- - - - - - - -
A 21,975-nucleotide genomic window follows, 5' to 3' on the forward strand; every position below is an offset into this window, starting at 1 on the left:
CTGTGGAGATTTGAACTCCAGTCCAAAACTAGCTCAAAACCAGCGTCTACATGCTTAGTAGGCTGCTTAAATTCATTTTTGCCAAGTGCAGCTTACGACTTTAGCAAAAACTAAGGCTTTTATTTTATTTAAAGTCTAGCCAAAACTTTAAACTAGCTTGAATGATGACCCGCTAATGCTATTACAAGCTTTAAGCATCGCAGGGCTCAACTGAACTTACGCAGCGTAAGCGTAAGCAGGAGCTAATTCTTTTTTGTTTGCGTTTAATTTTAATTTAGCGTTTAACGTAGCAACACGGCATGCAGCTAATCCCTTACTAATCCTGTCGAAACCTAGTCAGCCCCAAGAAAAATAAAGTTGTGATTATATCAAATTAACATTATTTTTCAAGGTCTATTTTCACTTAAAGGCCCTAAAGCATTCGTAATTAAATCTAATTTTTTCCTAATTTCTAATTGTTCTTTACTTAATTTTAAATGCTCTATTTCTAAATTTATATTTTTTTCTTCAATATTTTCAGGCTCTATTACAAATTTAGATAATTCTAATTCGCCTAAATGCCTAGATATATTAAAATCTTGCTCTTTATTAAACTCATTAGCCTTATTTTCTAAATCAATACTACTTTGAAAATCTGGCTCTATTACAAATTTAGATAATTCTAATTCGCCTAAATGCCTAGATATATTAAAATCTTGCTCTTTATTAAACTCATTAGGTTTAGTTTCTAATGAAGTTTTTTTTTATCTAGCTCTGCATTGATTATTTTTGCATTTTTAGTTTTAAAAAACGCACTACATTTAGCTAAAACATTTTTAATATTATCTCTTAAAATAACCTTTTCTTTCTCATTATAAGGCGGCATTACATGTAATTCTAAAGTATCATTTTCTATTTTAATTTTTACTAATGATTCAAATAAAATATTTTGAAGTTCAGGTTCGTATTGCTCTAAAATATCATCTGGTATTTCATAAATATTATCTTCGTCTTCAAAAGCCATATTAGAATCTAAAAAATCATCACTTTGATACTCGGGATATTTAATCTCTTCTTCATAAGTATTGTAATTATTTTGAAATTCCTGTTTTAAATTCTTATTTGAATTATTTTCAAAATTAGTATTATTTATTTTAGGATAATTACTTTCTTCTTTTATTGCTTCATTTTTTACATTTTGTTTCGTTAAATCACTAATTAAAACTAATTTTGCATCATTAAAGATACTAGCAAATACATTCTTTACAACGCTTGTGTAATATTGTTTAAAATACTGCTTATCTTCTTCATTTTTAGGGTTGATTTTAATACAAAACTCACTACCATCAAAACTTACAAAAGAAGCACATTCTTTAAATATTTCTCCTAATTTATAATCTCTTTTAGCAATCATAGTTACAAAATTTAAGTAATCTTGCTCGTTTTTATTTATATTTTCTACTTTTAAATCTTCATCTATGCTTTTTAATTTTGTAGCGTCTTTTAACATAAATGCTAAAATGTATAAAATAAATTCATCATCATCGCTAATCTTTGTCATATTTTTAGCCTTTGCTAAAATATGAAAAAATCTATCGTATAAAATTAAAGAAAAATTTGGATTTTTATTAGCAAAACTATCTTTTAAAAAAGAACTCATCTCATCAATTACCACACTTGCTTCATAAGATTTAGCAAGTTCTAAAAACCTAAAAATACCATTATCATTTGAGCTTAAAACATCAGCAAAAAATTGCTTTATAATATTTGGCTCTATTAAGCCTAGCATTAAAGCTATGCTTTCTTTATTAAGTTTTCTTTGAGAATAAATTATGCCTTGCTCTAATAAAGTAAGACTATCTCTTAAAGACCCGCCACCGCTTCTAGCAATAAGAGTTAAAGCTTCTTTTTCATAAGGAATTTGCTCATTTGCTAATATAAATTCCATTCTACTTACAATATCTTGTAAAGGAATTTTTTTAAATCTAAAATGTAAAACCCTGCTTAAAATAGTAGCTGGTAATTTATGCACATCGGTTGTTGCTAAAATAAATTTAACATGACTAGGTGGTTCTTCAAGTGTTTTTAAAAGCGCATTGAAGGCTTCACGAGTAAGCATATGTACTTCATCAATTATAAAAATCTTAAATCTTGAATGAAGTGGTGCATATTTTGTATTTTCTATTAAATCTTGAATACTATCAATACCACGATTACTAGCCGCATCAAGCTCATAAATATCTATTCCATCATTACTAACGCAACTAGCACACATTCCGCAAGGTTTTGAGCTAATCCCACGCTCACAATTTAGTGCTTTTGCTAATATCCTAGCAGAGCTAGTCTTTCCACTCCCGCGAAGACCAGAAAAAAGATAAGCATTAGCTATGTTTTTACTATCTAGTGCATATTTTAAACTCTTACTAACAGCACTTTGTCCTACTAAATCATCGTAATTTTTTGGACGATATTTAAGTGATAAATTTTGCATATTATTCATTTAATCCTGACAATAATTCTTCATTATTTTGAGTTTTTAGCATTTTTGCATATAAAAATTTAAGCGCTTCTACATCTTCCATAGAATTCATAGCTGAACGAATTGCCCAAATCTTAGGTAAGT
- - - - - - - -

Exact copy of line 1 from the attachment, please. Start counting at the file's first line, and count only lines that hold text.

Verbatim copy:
A 21,975-nucleotide genomic window follows, 5' to 3' on the forward strand; every position below is an offset into this window, starting at 1 on the left: